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Bankruptcy in America, in stark contrast to its status in most other countries, typically signifies not a debtor's last gasp but an opportunity to catch one's breath and recoup. Why has the nation's legal system evolved to allow both corporate and individual debtors greater control over their fate than imaginable elsewhere? Masterfully probing the political dynamics behind this question, David Skeel here provides the first complete account of the remarkable journey American bankruptcy law has taken from its beginnings in 1800, when Congress lifted the country's first bankruptcy code right out of English law, to the present day.

Skeel shows that the confluence of three forces that emerged over many years--an organized creditor lobby, pro-debtor ideological currents, and an increasingly powerful bankruptcy bar--explains the distinctive contours of American bankruptcy law. Their interplay, he argues in clear, inviting prose, has seen efforts to legislate bankruptcy become a compelling battle royale between bankers and lawyers--one in which the bankers recently seem to have gained the upper hand. Skeel demonstrates, for example, that a fiercely divided bankruptcy commission and the 1994 Republican takeover of Congress have yielded the recent, ideologically charged battles over consumer bankruptcy.

The uniqueness of American bankruptcy has often been noted, but it has never been explained. As different as twenty-first century America is from the horse-and-buggy era origins of our bankruptcy laws, Skeel shows that the same political factors continue to shape our unique response to financial distress.

Table of Contents

  1. Cover
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  1. Title page, Copyright, Dedication
  2. pp. i-vi
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  1. CONTENTS
  2. pp. vii-viii
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  1. PREFACE
  2. pp. ix-xiv
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  1. INTRODUCTION
  2. pp. 1-20
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  1. PART ONE: THE BIRTH OF U.S. INSOLVENCY LAW
  2. pp. 21-22
  1. CHAPTER ONE: The Path to Permanence in 1898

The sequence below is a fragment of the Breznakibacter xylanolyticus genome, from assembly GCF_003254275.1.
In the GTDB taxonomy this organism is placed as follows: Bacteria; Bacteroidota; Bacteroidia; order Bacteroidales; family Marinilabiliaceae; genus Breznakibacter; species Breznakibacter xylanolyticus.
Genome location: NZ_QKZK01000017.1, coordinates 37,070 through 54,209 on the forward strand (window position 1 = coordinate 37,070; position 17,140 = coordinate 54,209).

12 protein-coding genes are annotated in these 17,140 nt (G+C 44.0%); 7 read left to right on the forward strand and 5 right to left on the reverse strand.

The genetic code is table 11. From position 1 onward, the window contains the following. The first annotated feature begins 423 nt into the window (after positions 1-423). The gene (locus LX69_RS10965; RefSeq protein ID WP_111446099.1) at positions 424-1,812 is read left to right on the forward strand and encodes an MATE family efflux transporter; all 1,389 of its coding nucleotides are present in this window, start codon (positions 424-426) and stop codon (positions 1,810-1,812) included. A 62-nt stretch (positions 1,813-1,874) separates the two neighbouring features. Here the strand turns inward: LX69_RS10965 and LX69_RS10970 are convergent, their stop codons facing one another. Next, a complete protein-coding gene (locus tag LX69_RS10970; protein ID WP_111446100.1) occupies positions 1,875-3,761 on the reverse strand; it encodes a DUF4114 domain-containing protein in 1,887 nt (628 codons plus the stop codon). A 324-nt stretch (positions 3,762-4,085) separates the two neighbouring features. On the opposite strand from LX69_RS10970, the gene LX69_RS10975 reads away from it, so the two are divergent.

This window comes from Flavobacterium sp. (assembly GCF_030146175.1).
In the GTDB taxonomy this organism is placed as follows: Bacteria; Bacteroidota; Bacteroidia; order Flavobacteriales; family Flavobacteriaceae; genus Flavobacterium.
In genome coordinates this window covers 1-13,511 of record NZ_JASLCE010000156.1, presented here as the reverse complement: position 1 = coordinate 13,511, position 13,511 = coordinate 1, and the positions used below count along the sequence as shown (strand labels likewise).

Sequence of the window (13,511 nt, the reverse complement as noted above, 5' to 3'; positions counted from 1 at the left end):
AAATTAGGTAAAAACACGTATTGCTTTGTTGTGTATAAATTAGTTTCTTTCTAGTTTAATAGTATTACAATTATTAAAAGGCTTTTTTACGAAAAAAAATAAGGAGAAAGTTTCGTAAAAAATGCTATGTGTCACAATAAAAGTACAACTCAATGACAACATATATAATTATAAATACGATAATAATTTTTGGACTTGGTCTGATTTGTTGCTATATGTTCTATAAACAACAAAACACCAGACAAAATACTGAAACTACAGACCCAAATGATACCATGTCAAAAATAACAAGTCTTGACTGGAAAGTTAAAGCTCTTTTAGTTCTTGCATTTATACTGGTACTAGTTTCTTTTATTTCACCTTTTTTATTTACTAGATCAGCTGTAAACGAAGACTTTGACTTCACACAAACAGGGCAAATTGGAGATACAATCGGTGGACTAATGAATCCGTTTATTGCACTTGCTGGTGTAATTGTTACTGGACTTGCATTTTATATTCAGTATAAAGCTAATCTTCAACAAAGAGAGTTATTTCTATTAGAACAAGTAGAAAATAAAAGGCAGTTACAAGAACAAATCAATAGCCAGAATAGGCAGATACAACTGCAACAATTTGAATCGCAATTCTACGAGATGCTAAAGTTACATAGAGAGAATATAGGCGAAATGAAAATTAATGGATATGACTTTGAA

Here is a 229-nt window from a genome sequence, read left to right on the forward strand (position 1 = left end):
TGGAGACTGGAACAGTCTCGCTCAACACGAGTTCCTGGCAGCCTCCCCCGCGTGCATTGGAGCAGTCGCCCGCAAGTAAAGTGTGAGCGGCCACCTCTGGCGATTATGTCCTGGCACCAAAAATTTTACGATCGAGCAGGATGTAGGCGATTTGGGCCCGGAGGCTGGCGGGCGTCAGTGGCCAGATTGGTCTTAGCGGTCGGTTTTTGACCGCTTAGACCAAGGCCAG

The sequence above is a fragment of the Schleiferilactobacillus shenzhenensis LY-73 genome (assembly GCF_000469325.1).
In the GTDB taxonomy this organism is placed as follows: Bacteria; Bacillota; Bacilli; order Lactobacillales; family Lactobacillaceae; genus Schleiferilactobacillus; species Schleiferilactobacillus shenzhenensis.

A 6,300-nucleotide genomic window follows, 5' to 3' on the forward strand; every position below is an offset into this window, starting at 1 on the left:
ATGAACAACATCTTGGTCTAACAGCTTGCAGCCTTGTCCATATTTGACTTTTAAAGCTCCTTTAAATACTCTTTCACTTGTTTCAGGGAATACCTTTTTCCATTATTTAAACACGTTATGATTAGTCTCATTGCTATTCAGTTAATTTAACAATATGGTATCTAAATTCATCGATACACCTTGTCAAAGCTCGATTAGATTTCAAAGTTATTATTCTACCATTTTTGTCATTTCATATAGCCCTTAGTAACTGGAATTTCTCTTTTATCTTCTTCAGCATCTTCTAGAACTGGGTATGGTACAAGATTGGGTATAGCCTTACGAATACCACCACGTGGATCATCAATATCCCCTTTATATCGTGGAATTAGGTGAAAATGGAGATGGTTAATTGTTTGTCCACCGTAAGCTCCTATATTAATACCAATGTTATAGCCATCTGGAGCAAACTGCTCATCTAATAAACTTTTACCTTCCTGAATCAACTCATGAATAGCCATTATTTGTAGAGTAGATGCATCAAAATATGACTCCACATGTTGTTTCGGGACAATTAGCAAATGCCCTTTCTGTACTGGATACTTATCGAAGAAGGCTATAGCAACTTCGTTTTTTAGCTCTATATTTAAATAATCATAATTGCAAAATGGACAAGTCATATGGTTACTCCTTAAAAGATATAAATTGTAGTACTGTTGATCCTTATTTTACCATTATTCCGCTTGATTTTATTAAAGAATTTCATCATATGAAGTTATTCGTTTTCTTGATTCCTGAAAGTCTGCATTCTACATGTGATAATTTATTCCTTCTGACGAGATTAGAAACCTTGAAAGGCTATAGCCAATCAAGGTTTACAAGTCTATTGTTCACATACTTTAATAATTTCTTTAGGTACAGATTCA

2. pp. 23-47
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  1. CHAPTER TWO: Railroad Receivership and the Elite Reorganization Bar
  2. pp. 48-70
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  1. PART TWO: THE GREAT DEPRESSION AND NEW DEAL
  2. pp. 71-72
  1. CHAPTER THREE: Escaping the New Deal: The Bankruptcy Bar in the 1930s
  2. pp. 73-100
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  1. CHAPTER FOUR: William Douglas and the Rise of the Securities and Exchange Commission
  2. pp. 101-128
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  1. PART THREE: THE REVITALIZATION OF BANKRUPTCY
  2. pp. 129-130
  1. CHAPTER FIVE: Raising the Bar with the 1978 Bankruptcy Code
  2. pp. 131-159
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  1. CHAPTER SIX: Repudiating the New Deal with Chapter 11 of the Bankruptcy Code
  2. pp. 160-184
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  1. PART FOUR: THE VIEW FROM THE TWENTY-FIRST CENTURY
  2. pp. 185-186
  1. CHAPTER SEVEN: Credit Cards and the Return of Ideology in Consumer Bankruptcy
  2. pp. 187-211
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  1. CHAPTER EIGHT: Bankruptcy as a Business Address: The Growth of Chapter 11 in Practice and Theory
  2. pp. 212-237
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  1. EPILOGUE: Globalization and U.S. Bankruptcy Law
  2. pp. 238-244
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  1. NOTES
  2. pp. 245-272
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  1. INDEX
  2. pp. 273-281
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Additional Information

ISBN
9781400828500
Related ISBN
9780691116372
MARC Record
OCLC
878147791
Pages
296
Launched on MUSE
2016-01-01
Language
English
Open Access
No
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